• Further examples: The Hive is a filthy trash-pit because it is where individuals whose minds reflect its surroundings gravitate to, which further influences its state as a filthy pit. If one individual from a different ward decided to go force the Hive into being a clean and tidy ward through sheer force of will, he would need to have to beat out the collective paradigm of the residents of the Hive and, indeed, every individual who has memories of the Hive being the Hive and also be able to believe hard enough to change the physical matter of the Hive etc etc. However, changing small details within the world is fairly easy to achieve by one individual. Creating Adahn through belief or changing something small like how fast a plant grows. To be perfectly redundant: if you tried to make all plants in Sigil grow fast, you'd be fighting everyone's perception of how plants grow. This is also why the Lady of Pain does not allow gods in Sigil or for others to worship her, because of the fear of a collective shift in the paradigm of Sigil as a neutral zone. And furthermore, it is both why gods exist and why the planes exist. Gods are beings of intense will and they can distort reality at will, but even they only to an extent, and on top of that it's implied that gods themselves only exist because they have followers who believe in what alignment/worldly aspects they represent.
    • If I'm understanding this correctly, the Nameless One couldn't have just faked his death and had people advertise this at the beginning of the game, since he didn't ~know~ that group thought could affect reality in this way? Or how would that work out?

Cool swords?

Why, oh why, can't I just use a freaking sword?

  • You can, but there are only a few lying around. The main reason is that the game was averting the usual cliche of a sword being the fantasy weapon. Quite a bit of the game is aversion / deconstruction of usual rpg cliches.
  • Well, it's not like you can use someone's fingernail (or you own ripped off arm) as a weapon in every game, so I'd say, this evens it out at the very least.
  • Enforced: Word of God said no swords, just like they wanted a chaste succubus, an evil asshole angel and an affable devil. Baldur's Gate has plenty of swords if you're wanting!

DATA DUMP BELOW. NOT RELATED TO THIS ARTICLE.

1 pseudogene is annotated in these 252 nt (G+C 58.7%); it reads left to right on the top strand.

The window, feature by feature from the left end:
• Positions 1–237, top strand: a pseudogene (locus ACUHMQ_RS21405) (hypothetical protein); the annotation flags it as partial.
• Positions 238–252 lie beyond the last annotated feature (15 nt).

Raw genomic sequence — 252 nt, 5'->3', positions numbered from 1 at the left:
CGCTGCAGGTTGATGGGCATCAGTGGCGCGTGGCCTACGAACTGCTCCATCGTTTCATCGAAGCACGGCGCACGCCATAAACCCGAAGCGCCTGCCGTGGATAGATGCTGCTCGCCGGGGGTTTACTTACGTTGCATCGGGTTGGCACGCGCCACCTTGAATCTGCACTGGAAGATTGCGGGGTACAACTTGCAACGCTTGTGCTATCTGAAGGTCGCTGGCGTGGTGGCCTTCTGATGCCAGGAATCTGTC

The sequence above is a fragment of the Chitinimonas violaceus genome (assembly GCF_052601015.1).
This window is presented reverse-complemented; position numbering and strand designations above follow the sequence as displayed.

The ending.

People keep talking about maybe hell won't be so bad with lifetimes of experience. But the Planescape setting has people who die and become petitioners forget everything!, its said in game and even shown through Morte not remembering anything from before he died. ((Although he remembered being the cause of an incarnations death))

Doesn't it send rather a bleak message when you've worked to regain your identity and mortality, and then forget everything in hell.

  • I don't think it's bleak at all. It's making things RIGHT, putting TNO back in the natural circle of life on the planes instead of stagnating in a corner poisoning lives and spawning shadows wherever he goes just so he won't have to face the music. Sometimes you have to man up and take your punishment, and I like to think our hero finally did.
    • No, no, no, I mean the potential amnesia is what is bleak, not being sent to hell.
      • The amnesia is part of the natural order, though. You die, forget the petty details of your mortal life, and are sent to the next stage based on what you did and who you were the first time around. So, like dying, TNO has to finally do what everyone does and stop dicking around.
        • I think his death amnesia is the same general thing as petitioner amnesia. So he'd probably remember.
  • Wait... on further recollection, Deonarria, and the undead died with their memories somewhat intact, so what's going on?
    • Undead aren't petitioners, since they haven't passed on. As for the Nameless One, well, maybe the immunity to death-amnesia still works after getting your mortality back? Not to mention, since there's a fairly good chance of TNO not being Lawful Evil by the end, he wouldn't naturally be going to Hell. Maybe that messed things up?
      • His final alignment won't matter. Remember that the evils of the original self were so great that all the horrific evils of the later incarnations were as nothing in comparison, and the good deeds would never be enough to shift the balance. So even if you end the game Chaotic Good, you've still got a huge tab run up at the Lawful Evil table and they aren't going to let you run out on the check. :P
  • I hear they rushed the release and the various endings were supposed to be more... varied. That's incidentally what the Good/Neutral/Bad Ending music themes were meant for.

Miraculous Morte

Overshadowing Planescape

  • The game is really good, but I just hate how it is more *known* than the original Planescape setting, which I believe is the best D&D setting. Hell, I bet 90% of the people who played it didn't know it was based on D&D at all.